Florida Internet Pharmacy Owners Plead Guilty
Nearly nine months after a federal grand jury in Alexandria, Va., indicted a Florida owner of several Internet pharmacies and his sister for conspiracy to distribute controlled substances, the two persons agreed last week to plead guilty.
Vineet K. Chhabra of Golden Beach, Fla., who also uses the first name Vincent, faces up to 33 months in prison. His sentencing is scheduled for Dec. 3, according to the Department of Justice.
His sister, Sabina S. Faruqui of Weston, Fla., was sentenced to 12 months' probation.
Two of Chhabra's online pharmacy operations—Chhabra Group LLC and VKC Consulting LLC—also pleaded guilty last week and, along with Chhabra and Faruqui, agreed to forfeit "all proceeds of their illegal activity," according to the Justice Department.
The United States Attorney's Office for the Eastern District of Virginia in December 2003 charged Chhabra, Faruqui, and eight others, including five physicians and a pharmacist, with illegally selling prescription drugs over the Internet.
The pharmacist, Daniel M. Varalli, pleaded guilty in April to conspiring to unlawfully distribute and dispense Schedule III and Schedule IV controlled substances.
Other related charges in the case were brought against Luke Coukos, a Virginia pharmacist who pleaded guilty in December 2003 to illegally dispensing medications.
Coukos admitted that he dispensed at least 43,066 prescriptions of controlled substances, "which resulted in the distribution and dispensing of and at least 146,212 pills of Schedule III drugs and at least 2.5 million pills of Schedule IV drugs, all in violation of federal law," according to the government's Statement of Facts in the case.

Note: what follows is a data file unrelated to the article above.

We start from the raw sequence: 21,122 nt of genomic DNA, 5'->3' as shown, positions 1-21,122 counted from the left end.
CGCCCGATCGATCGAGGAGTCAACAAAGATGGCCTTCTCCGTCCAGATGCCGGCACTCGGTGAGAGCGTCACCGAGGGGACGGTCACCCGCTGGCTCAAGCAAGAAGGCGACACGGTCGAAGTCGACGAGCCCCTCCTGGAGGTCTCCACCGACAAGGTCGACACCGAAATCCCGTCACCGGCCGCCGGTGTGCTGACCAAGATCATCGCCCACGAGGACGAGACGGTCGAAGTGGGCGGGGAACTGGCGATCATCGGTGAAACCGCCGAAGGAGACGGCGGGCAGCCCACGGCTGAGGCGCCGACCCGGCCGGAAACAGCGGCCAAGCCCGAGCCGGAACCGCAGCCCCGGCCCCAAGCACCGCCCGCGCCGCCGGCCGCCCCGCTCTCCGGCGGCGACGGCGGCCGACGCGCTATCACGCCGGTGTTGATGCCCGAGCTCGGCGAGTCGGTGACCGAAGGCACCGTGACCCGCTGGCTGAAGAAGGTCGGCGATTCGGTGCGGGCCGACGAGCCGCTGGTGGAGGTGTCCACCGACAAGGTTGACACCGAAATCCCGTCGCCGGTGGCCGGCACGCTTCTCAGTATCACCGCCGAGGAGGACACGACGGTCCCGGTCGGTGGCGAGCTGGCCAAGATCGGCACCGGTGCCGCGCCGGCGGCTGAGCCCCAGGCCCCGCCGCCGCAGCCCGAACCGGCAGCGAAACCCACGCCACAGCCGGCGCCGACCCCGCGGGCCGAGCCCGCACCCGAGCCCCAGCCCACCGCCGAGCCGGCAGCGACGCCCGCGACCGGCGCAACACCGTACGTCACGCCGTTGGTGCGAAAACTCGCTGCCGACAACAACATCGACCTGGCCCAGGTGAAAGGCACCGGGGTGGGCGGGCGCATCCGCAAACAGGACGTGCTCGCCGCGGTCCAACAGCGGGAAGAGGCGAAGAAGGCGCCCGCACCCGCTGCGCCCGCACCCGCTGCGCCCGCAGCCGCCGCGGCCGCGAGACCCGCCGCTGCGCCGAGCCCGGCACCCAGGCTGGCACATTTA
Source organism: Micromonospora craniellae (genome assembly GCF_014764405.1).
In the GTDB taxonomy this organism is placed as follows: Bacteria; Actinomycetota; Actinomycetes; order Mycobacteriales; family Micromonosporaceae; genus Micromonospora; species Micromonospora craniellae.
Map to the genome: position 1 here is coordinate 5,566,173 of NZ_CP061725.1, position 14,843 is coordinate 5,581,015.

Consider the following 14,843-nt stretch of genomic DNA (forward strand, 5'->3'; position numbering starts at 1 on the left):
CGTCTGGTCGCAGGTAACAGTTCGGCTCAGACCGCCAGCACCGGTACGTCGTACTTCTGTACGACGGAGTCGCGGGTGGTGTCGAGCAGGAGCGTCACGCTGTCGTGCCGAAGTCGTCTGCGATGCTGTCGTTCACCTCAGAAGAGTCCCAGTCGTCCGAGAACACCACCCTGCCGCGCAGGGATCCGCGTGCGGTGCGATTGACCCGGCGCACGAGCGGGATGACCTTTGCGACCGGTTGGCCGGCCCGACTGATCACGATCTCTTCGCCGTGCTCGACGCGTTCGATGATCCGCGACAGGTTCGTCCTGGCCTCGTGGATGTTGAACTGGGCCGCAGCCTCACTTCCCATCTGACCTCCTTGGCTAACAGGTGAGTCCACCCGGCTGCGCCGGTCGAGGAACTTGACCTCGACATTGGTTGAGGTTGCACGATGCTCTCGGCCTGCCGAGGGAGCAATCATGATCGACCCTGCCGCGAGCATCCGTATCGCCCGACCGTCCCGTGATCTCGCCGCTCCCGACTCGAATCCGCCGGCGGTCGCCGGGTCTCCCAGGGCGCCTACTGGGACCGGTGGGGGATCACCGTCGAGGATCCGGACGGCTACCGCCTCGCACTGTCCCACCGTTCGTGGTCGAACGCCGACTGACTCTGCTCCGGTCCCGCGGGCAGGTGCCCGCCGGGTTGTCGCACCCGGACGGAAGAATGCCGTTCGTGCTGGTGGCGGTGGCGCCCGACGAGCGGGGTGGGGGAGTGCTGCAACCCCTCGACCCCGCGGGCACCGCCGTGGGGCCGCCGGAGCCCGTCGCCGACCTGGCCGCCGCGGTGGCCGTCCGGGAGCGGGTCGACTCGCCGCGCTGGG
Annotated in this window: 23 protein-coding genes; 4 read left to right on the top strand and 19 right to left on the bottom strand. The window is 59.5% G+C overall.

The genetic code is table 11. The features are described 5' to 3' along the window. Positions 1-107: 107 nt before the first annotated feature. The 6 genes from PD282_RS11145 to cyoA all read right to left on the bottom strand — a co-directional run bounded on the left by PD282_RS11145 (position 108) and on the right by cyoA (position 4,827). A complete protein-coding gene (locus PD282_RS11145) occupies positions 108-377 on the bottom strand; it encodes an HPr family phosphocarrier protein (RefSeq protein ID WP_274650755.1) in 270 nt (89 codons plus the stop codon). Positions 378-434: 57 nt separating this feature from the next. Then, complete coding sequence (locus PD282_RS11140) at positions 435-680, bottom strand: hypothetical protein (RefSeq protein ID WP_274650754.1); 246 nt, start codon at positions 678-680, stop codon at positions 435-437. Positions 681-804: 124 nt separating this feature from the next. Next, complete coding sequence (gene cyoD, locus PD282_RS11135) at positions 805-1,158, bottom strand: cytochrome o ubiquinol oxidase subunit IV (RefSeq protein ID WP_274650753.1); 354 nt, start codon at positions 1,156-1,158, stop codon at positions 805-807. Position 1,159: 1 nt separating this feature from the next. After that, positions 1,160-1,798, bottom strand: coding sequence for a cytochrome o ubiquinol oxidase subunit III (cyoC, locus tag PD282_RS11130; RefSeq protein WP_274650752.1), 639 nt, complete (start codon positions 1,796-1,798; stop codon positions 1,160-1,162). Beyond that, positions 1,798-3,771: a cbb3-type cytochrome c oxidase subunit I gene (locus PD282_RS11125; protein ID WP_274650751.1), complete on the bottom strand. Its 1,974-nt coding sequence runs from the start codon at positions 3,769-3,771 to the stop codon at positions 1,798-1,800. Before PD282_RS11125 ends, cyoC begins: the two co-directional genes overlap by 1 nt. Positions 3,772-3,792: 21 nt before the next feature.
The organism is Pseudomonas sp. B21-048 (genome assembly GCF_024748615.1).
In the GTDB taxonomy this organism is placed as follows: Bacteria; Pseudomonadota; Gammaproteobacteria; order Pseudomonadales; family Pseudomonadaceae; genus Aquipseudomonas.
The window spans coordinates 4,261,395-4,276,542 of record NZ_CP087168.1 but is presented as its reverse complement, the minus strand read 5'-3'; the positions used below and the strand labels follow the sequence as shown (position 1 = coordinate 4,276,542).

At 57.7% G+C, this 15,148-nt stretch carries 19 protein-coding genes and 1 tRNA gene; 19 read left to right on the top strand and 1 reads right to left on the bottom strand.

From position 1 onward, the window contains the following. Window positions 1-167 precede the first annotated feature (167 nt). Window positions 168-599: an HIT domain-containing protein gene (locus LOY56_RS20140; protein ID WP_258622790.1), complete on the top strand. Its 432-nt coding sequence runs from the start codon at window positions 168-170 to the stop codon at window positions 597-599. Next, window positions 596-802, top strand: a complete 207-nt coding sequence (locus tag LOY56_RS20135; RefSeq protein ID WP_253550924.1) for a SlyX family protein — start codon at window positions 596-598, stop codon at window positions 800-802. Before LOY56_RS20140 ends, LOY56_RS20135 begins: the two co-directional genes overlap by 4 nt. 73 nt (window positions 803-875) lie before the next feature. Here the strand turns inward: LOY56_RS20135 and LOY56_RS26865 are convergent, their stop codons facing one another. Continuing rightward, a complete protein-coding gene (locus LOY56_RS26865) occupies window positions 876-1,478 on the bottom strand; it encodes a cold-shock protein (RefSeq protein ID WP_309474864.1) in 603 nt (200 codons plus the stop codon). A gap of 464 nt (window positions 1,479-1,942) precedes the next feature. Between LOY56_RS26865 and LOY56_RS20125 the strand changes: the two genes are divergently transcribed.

Coukos was sentenced in March to 60 months in prison and was fined $140,318—the total amount of wages he received from October 1999 to August 2000 from Chhabra's illicit online pharmacy operation.
This was not the first time Coukos had been in trouble.
In 1990, the Virginia pharmacist surrendered his pharmacy license for five years after pleading guilty to six felony offenses of defrauding the state and Blue Cross Blue Shield of Virginia, according to the New Jersey Department of Law and Public Safety.
Before the U.S. Attorney's Office brought its charges in 2003, New Jersey sued Coukos, Varalli and two of the physicians who were indicted in the Virginia case and several Internet pharmacies in 2000 in an attempt to stop illicit online pharmacy operations from illegally dispensing drug products to residents in the state.
"Ordering prescription drugs should not be as easy as ordering fast food," said New Jersey Division of Consumer Affairs Director Mark S. Herr in a December 20, 2000, statement.
Customers ordered prescription drugs, including controlled substances, over the Internet at one of Chhabra's Web sites by simply choosing the type and dosage strength of a drug on an online form or by calling a toll-free telephone number, according to the Justice Department.
The physicians indicted in the Virginia case allowed their names to be used as the prescribing physician on the vials of the medications, even though none of those physicians ever spoke to or cared for the patients ordering the prescription drugs, according to court documents.
Some of the 10 defendants indicted in the case are still awaiting court hearings or sentencing, according to the Justice Department. At least three of the physicians named in the case have pleaded guilty.